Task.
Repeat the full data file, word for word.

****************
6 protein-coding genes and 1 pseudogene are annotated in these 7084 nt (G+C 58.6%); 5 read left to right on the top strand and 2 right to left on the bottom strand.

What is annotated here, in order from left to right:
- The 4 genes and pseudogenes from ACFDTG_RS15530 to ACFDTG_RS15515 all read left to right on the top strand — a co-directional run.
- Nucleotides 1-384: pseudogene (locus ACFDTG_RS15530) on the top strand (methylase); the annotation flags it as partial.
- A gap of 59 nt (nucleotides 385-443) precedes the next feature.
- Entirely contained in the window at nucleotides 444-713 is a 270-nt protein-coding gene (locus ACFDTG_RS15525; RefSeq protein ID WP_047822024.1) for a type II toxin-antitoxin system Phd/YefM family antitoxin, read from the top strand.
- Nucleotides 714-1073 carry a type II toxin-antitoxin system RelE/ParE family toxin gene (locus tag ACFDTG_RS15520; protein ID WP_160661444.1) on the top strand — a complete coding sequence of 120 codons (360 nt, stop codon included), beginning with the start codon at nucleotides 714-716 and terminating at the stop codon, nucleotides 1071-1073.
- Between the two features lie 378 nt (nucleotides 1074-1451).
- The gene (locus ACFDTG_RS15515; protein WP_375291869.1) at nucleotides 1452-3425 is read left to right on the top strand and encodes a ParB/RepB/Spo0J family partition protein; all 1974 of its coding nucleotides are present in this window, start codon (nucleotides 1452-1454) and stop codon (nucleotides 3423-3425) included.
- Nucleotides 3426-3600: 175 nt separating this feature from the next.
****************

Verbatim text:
6 protein-coding genes and 1 pseudogene are annotated in these 7084 nt (G+C 58.6%); 5 read left to right on the top strand and 2 right to left on the bottom strand.

What is annotated here, in order from left to right:
- The 4 genes and pseudogenes from ACFDTG_RS15530 to ACFDTG_RS15515 all read left to right on the top strand — a co-directional run.
- Nucleotides 1-384: pseudogene (locus ACFDTG_RS15530) on the top strand (methylase); the annotation flags it as partial.
- A gap of 59 nt (nucleotides 385-443) precedes the next feature.
- Entirely contained in the window at nucleotides 444-713 is a 270-nt protein-coding gene (locus ACFDTG_RS15525; RefSeq protein ID WP_047822024.1) for a type II toxin-antitoxin system Phd/YefM family antitoxin, read from the top strand.
- Nucleotides 714-1073 carry a type II toxin-antitoxin system RelE/ParE family toxin gene (locus tag ACFDTG_RS15520; protein ID WP_160661444.1) on the top strand — a complete coding sequence of 120 codons (360 nt, stop codon included), beginning with the start codon at nucleotides 714-716 and terminating at the stop codon, nucleotides 1071-1073.
- Between the two features lie 378 nt (nucleotides 1074-1451).
- The gene (locus ACFDTG_RS15515; protein WP_375291869.1) at nucleotides 1452-3425 is read left to right on the top strand and encodes a ParB/RepB/Spo0J family partition protein; all 1974 of its coding nucleotides are present in this window, start codon (nucleotides 1452-1454) and stop codon (nucleotides 3423-3425) included.
- Nucleotides 3426-3600: 175 nt separating this feature from the next.